Tuesday, 27 March 2012

Candy floss for aid workers

The sight of groups of poor children and/or widows dancing and singing their praise before benevolent benefactors used to leave me cold. These days it makes me physically ill.

It's a familiar scenario to anyone who has worked in development/aid in Africa (and possibly elsewhere?): visit a rural village or a new community centre and you'll be met with two hours of self-congratulation and celebration as beneficiaries "express their gratitude" while funders and aid workers look on knowingly, basking in the glory of the good they have done. It is an interminable time-waster and a complete distraction from the reality that few of these projects have achieved nearly enough to justify taking singing-and-dancing time out from doing things better. More importantly, it reinforces the idea that aid workers are saviours who come into an otherwise helpless community and show them the way to a better life. As opposed to, say, recognising that whatever project is being implemented is a small contribution to the livelihood outcomes households are achieving for themselves.

And yet, so many highly intelligent, competent people seem unable to resist. It's like candy floss (cotton candy if you're American) for aid workers - tasty and sweet, leaves you on a completely unsustainable sugar-high and if you get too much of it you feel horribly ill. Seriously, folks, we're better than this. The people we work with are better than this. I'm all for singing and dancing (I really am!) but when it's really just self-aggrandising, sugary nonsense, there are better ways to spend the time.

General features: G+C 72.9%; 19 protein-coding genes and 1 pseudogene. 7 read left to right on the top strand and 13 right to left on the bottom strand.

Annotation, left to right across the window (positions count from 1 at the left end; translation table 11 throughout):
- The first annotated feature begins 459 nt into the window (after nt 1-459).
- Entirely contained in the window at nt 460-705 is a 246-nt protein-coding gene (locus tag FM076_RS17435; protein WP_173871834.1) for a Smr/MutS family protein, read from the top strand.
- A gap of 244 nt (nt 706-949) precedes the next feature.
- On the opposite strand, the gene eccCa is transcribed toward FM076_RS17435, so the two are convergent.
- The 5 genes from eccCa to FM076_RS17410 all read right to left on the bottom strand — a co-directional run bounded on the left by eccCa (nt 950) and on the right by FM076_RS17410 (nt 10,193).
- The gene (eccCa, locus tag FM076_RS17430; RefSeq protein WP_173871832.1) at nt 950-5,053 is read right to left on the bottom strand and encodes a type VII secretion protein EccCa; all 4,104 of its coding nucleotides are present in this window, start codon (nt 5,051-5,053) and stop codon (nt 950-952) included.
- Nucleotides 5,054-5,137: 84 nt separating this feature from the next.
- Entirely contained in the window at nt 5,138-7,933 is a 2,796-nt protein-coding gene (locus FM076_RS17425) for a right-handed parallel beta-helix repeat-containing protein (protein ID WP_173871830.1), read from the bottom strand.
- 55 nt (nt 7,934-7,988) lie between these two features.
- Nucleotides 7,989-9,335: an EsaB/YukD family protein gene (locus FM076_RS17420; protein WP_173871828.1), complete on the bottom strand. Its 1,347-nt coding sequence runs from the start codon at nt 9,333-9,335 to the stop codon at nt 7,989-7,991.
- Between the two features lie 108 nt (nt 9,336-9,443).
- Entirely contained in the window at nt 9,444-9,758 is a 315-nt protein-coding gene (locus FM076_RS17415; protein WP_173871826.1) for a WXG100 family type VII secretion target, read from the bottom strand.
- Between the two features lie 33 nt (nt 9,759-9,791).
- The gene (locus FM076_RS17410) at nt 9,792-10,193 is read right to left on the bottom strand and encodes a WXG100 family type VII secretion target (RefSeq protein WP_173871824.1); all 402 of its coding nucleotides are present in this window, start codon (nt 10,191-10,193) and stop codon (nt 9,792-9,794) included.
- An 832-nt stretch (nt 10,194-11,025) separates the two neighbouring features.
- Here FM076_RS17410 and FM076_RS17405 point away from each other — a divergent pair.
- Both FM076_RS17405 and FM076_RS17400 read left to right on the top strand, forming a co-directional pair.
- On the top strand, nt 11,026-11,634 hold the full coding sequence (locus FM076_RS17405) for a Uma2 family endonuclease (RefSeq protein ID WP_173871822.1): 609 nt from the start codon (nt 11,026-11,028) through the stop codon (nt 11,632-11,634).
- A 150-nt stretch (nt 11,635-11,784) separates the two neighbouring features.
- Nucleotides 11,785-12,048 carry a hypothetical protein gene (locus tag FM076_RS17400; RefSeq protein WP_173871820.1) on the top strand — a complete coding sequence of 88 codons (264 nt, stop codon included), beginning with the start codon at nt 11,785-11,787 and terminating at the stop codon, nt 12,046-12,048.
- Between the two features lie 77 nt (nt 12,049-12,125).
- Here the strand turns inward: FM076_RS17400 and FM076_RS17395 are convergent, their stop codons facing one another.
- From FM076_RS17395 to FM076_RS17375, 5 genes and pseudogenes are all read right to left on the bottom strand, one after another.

1. Having spent a bunch of time in Southern Africa myself, I've certainly sat through my share of "welcoming" ceremonies, unfortunately as the white person with an actual plastic chair, behind the small wooden table decorated with some bougainvillea in a jar. When I worked for a philanthropy that made direct grants to small, grassroots organizations via California, we always struggled to strike the right balance. Since we only saw grantees once a year for one day (if we were lucky), there was quite a lot of pressure on those visits to accomplish a lot. Giving people an opportunity to express sincere gratitude was also important. If treated carefully, it can help build relationships, which was also a key part of our mandate while there. We were also often aware that for some groups and leaders, especially those little experience in managing external funding, these displays were what they thought was being a good host for your "benefactors." How much of those expectations were shaped by cultural and social norms and how much of that was shaped by the foreigners that had come before us, it was hard to know. Along the way, I learned ways to better manage expectations and set clear timelines for site visits to ensure it's time well-spent for everyone. I also learned that my position as an outsider enabled me to craft and share messages with those gathered that took the emphasis off of me and that reinforced the organization's position and relevance in the community, as well as people's own sense of agency.

  2. Building relationships is important but I feel like there are much better ways to do it. Part of my frustration is that I'm not sure any of it is really about social and cultural norms. These 'beneficiaries' are generally intelligent people who know perfectly well why the foreigners are there and they'll do whatever they need to do to encourage further support. And what they hear (from friends, neighbours, local NGOs) is that foreigners expect signing and dancing. Perhaps if they're an arts and culture group, but for most groups the work they do is far more interesting than empty performances, at least to me.